CHICAGO — A former University of Illinois physicist and supercomputing expert will be honored with an award for his early work in developing Web browsers.
The Golden Goose Award honors those whose federally funded research may not have seemed to have significant practical applications at the time it was conducted but has resulted in major economic or other benefits to society.
It was announced at the annual meeting of the American Association for the Advancement of Science in Chicago. The award will be given to Smarr on Sept. 18 in Washington, D.C.
Smarr's work on calculating black hole collisions led him to champion a federal commitment to dramatically enhance U.S. computing power, which in turn led to the development of the National Center for Supercomputing Application's Mosaic, the precursor to web browsers.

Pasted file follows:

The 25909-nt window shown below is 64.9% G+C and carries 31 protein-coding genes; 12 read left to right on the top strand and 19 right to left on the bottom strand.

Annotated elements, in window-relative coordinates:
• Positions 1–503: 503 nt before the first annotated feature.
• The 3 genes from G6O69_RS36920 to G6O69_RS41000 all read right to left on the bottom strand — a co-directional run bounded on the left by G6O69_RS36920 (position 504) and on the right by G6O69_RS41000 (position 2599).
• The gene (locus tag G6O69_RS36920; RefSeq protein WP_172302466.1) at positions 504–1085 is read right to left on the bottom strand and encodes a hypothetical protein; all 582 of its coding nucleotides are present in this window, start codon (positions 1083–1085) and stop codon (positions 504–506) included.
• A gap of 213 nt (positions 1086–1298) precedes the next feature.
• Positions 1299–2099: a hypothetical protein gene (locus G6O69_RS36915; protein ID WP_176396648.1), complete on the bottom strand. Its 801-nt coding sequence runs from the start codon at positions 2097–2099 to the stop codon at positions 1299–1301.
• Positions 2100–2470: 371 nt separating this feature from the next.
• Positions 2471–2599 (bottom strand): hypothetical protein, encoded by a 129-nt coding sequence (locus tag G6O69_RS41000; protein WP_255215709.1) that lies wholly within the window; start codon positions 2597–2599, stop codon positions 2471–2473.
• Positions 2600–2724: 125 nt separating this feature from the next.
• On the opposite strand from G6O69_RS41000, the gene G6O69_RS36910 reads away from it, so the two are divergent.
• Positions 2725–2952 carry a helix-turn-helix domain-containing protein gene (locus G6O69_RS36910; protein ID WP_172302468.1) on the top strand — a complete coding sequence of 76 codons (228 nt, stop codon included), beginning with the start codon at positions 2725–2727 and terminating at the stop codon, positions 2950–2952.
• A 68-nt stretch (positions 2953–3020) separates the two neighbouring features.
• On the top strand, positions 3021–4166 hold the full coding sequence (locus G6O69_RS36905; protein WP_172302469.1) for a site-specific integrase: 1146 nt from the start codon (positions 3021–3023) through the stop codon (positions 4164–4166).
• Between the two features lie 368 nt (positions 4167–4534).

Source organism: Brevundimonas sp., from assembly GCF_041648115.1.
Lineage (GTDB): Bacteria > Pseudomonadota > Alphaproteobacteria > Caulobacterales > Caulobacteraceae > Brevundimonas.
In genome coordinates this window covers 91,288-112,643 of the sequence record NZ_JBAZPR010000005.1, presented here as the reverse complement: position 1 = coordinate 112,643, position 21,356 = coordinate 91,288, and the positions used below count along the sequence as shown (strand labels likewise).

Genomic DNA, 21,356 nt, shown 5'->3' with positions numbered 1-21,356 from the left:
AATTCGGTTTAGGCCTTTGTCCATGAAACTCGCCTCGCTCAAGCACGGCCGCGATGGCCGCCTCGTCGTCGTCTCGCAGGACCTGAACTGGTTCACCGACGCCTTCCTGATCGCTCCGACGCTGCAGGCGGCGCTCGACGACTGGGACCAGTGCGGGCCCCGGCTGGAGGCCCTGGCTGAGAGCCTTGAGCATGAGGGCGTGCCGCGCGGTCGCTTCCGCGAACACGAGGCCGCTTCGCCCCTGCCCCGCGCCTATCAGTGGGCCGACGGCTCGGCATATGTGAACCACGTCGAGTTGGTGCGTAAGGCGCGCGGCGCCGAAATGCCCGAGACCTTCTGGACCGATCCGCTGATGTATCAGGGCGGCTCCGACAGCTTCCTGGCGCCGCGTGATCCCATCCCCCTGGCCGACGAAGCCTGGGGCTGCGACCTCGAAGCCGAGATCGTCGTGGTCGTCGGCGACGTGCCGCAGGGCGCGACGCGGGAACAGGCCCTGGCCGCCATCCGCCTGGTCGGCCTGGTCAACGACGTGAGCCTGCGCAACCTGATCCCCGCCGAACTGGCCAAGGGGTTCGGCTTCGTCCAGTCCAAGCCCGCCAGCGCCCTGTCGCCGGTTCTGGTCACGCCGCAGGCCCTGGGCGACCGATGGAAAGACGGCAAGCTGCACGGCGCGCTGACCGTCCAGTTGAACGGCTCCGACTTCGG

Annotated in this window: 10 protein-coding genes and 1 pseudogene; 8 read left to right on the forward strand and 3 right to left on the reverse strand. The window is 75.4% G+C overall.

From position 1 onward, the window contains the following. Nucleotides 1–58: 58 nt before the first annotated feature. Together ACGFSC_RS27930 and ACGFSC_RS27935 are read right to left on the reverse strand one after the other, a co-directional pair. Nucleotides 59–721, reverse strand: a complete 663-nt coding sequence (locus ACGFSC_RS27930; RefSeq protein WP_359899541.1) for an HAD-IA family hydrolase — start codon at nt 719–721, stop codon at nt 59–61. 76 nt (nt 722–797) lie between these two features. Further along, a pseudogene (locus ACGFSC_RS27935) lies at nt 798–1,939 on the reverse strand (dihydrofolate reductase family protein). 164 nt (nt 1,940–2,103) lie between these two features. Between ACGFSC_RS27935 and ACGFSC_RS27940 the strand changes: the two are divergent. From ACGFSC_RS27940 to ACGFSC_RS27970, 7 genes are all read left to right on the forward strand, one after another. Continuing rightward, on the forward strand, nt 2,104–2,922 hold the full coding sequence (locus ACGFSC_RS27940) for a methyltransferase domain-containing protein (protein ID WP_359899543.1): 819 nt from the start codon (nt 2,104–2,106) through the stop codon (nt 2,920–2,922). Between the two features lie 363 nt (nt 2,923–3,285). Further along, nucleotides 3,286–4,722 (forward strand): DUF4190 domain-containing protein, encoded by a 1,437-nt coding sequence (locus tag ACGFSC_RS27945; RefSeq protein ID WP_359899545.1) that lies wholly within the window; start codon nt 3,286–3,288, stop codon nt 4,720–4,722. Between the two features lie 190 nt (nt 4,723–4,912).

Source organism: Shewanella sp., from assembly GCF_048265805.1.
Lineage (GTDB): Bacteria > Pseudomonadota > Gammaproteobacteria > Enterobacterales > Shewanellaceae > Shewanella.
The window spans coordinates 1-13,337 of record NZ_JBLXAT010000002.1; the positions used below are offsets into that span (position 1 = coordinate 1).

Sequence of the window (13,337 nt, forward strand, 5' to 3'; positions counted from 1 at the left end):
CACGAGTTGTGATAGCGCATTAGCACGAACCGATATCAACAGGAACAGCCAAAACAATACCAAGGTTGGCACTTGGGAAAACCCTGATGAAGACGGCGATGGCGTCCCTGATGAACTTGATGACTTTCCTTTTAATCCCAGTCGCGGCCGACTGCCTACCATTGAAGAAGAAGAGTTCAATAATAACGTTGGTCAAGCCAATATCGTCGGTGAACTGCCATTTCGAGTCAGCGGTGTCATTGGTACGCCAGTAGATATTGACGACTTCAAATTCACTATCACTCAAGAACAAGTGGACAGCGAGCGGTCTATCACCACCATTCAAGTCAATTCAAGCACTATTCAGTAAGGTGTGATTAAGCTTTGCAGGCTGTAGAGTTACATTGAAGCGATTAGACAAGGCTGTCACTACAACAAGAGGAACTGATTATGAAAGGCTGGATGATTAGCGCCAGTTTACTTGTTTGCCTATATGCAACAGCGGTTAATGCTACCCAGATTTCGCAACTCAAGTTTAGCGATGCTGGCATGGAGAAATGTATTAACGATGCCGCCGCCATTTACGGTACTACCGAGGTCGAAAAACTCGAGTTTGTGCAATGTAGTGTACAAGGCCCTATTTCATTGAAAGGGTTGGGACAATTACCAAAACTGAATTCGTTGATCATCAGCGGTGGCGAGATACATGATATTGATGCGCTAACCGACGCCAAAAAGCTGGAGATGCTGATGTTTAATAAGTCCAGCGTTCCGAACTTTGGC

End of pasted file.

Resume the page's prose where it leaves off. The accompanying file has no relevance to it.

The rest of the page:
Smarr was a physics professor at the UI and was later the director of NCSA from 1985 to 2000. He is now a professor of computer science and engineering at the University of California, San Diego, and director of the California Institute for Telecommunications and Information Technology.
Recipients are selected by a panel of scientists and university research leaders.
"The Golden Goose Award celebrates unexpected discoveries, and there's no better example than the World Wide Web," said Rep. Jim Cooper, D-Tennessee, in a news release.
"Dr. Smarr's work is a perfect example of why Congress must remain committed to basic scientific research," Rep. Randy Hultgren, R-Illinois, added.